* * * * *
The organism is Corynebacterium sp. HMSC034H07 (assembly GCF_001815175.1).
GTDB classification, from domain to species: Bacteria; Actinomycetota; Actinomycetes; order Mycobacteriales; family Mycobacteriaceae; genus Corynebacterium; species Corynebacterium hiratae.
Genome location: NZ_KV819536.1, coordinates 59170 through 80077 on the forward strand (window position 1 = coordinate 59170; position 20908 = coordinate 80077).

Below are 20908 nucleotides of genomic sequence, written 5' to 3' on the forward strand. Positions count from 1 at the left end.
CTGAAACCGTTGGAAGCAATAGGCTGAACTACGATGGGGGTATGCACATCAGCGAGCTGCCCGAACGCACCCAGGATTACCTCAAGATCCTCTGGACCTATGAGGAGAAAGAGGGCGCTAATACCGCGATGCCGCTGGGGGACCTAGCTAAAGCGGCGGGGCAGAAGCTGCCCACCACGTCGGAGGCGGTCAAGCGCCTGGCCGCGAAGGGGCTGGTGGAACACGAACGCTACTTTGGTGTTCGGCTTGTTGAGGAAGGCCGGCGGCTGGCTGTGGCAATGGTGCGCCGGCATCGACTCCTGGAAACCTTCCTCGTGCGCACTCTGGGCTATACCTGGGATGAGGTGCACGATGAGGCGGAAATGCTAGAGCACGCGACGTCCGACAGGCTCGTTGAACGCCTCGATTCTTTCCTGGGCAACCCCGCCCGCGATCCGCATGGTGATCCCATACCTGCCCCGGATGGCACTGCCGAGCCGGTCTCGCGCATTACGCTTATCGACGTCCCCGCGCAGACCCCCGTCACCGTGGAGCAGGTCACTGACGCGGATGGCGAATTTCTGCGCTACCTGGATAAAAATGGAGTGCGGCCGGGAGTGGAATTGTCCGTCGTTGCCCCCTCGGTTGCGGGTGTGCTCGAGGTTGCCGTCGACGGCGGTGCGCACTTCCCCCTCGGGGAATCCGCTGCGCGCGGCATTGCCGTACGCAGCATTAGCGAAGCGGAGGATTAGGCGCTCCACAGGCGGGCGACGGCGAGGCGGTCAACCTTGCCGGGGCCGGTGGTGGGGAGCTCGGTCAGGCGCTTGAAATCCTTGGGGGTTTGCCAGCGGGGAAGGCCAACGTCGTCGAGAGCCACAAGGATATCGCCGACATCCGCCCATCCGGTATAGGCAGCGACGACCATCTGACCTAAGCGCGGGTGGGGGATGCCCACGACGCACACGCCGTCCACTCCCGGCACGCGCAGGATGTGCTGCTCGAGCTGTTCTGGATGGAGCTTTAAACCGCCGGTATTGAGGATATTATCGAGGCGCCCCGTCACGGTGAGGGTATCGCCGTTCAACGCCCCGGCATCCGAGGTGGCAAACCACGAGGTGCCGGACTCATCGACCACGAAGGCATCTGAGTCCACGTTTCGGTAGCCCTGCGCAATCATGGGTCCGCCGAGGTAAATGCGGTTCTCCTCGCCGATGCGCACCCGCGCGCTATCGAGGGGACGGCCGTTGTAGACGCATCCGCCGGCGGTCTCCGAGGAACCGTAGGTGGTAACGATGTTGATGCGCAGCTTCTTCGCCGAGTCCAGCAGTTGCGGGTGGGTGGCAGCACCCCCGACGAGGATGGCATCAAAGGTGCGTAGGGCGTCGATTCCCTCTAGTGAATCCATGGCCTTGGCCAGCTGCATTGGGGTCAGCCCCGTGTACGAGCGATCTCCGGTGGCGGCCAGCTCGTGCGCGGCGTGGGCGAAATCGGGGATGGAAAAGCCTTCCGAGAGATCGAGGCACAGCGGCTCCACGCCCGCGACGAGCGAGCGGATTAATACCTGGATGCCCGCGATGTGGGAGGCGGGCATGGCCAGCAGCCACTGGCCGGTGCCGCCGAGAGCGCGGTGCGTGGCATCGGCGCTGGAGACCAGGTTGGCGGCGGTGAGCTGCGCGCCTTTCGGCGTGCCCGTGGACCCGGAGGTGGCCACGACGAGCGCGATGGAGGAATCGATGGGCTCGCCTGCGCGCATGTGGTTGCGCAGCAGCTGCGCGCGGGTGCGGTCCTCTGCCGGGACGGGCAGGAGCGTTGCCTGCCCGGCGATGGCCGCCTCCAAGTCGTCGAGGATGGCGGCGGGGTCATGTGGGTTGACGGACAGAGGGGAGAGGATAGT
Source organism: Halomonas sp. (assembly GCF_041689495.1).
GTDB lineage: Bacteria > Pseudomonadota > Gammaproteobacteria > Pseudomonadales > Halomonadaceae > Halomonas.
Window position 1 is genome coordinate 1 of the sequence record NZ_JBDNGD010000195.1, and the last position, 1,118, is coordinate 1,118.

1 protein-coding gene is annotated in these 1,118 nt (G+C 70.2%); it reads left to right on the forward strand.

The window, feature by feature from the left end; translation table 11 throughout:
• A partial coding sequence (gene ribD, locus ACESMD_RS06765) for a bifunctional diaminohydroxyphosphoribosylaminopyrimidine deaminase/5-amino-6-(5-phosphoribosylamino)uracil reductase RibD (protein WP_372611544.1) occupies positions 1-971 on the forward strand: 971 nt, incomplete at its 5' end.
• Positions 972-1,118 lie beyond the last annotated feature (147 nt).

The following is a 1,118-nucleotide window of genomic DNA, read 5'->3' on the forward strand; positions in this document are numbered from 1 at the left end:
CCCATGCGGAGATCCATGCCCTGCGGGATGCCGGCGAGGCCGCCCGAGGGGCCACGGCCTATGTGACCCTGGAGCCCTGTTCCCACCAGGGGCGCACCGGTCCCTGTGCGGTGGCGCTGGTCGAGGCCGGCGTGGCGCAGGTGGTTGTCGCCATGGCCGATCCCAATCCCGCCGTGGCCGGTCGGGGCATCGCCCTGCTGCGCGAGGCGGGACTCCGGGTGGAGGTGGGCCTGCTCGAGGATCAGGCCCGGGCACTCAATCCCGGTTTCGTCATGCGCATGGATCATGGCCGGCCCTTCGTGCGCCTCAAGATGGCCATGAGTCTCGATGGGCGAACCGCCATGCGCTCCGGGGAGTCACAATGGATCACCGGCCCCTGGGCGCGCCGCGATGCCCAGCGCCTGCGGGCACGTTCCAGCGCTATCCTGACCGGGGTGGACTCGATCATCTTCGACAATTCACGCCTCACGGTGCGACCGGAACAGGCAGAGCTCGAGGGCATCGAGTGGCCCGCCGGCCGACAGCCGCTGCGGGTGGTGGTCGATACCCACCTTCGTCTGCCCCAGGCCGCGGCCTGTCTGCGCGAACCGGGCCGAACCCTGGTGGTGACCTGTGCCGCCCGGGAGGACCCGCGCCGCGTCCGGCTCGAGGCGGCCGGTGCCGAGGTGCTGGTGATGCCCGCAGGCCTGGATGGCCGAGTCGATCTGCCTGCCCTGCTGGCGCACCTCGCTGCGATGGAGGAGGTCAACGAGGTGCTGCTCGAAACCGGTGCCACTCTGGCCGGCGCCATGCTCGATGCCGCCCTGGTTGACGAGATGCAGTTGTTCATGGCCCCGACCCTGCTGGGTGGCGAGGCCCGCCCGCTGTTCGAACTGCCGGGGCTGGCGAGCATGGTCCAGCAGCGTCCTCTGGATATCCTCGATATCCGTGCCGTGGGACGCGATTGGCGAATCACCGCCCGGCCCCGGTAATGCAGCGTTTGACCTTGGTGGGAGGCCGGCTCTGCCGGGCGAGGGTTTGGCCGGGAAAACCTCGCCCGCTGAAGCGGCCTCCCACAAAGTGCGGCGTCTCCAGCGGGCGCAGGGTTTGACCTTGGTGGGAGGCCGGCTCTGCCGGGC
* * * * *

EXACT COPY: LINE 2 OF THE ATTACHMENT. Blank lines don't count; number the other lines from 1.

GTDB classification, from domain to species: Bacteria; Actinomycetota; Actinomycetes; order Mycobacteriales; family Mycobacteriaceae; genus Corynebacterium; species Corynebacterium hiratae.